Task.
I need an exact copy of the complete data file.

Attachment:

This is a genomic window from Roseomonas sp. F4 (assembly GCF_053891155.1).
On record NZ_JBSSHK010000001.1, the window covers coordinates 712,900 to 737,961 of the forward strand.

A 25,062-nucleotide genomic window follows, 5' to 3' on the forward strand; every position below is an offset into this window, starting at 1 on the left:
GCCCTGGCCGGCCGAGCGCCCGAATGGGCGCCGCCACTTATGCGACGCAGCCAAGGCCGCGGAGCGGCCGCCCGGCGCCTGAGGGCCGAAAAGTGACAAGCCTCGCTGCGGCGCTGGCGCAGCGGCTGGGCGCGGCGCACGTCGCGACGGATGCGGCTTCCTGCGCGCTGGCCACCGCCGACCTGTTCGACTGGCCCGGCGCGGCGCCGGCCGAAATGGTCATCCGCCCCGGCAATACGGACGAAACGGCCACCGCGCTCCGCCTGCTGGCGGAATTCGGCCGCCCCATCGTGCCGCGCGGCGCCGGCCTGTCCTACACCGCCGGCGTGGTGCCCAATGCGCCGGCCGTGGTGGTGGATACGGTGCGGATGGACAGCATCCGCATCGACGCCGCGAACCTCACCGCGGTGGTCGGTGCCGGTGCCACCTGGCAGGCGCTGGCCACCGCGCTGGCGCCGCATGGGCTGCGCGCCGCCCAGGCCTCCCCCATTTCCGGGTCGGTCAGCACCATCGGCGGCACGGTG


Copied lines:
This is a genomic window from Roseomonas sp. F4 (assembly GCF_053891155.1).
On record NZ_JBSSHK010000001.1, the window covers coordinates 712,900 to 737,961 of the forward strand.

A 25,062-nucleotide genomic window follows, 5' to 3' on the forward strand; every position below is an offset into this window, starting at 1 on the left:
GCCCTGGCCGGCCGAGCGCCCGAATGGGCGCCGCCACTTATGCGACGCAGCCAAGGCCGCGGAGCGGCCGCCCGGCGCCTGAGGGCCGAAAAGTGACAAGCCTCGCTGCGGCGCTGGCGCAGCGGCTGGGCGCGGCGCACGTCGCGACGGATGCGGCTTCCTGCGCGCTGGCCACCGCCGACCTGTTCGACTGGCCCGGCGCGGCGCCGGCCGAAATGGTCATCCGCCCCGGCAATACGGACGAAACGGCCACCGCGCTCCGCCTGCTGGCGGAATTCGGCCGCCCCATCGTGCCGCGCGGCGCCGGCCTGTCCTACACCGCCGGCGTGGTGCCCAATGCGCCGGCCGTGGTGGTGGATACGGTGCGGATGGACAGCATCCGCATCGACGCCGCGAACCTCACCGCGGTGGTCGGTGCCGGTGCCACCTGGCAGGCGCTGGCCACCGCGCTGGCGCCGCATGGGCTGCGCGCCGCCCAGGCCTCCCCCATTTCCGGGTCGGTCAGCACCATCGGCGGCACGGTG